Hence, a vast and quickly growing body of evidence (Aziz-Zadeh and Damasio 2008 ) basically supports motor theory of speech perception, originally developed by Liberman and colleagues (1985, 2000), maintaining that the ultimate constituents of speech might be articulatory gestures subserving the production of phonemes. At the same time, such evidence is providing crucial support to the idea that language evolved from gestures and its functioning it’s tightly linked to activation of motor system. Indeed, Recognition of intentional gestures in humans and non human primates can be credited as the archetypal mirror matching mechanism responsible for bridging action and communication, as maintained by Rizzolatti and Arbib (1998), Corbalis (2002) Arbib (2005). Furthermore, since neurolinguistic evidence is definitely supporting theories of embodied semantics (Lakoff and Johnson 1999, Gallese and Lakoff 2005), it even throws open the door to an embodied theory of narrative reference.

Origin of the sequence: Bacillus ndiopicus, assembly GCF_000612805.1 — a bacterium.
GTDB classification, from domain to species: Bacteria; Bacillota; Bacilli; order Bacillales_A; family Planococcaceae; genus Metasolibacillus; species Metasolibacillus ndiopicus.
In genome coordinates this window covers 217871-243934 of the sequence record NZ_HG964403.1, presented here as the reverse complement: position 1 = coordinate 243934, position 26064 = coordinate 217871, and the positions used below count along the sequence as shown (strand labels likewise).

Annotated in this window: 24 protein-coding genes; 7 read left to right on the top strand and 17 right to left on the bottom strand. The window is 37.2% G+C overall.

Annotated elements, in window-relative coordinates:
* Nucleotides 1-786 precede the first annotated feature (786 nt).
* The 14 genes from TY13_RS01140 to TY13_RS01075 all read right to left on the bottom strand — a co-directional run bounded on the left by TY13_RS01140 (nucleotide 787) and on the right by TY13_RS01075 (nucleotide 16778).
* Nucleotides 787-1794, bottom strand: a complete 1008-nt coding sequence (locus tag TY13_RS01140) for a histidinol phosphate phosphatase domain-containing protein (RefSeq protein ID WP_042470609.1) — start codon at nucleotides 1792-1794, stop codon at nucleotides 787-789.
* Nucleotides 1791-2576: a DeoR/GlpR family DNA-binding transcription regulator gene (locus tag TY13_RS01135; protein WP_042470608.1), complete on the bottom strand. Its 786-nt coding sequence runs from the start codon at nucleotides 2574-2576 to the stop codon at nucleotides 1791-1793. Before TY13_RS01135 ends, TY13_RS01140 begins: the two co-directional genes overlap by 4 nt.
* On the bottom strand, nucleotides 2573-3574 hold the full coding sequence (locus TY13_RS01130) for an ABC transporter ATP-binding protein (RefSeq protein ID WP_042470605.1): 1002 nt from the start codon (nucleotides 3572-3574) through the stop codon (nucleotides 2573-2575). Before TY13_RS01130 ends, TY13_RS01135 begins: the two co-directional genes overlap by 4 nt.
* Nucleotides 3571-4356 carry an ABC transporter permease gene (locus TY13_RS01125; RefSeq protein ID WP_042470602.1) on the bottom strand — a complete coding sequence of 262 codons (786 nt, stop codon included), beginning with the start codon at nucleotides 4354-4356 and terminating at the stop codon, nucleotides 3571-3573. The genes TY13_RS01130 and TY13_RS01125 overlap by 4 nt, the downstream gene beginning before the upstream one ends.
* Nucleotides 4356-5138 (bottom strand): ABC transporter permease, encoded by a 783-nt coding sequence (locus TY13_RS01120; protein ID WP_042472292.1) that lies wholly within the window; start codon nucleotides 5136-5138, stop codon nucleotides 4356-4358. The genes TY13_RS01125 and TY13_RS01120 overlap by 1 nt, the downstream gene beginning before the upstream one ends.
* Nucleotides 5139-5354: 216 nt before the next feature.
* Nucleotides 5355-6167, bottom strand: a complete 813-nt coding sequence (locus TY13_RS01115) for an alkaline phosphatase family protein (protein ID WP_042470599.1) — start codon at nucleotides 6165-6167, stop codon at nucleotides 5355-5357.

Indeed, since utterance, listening and reading of action-related words and sentences seem to be recruiting motor representations involved in the execution of the corresponding actions, narrative references to actions should be inducing motor facilitation by triggering action potential as the planning, the observation or the the auditory clues associated to given actions do. That is processing of action-related words and sentences while listening or reading stories should induce effector-specific motor responses to speech and activation of mirror matching circuits. Consequently, actions described into narratives should be embodied on a somatotopic basis by means of resonance and mirror matching.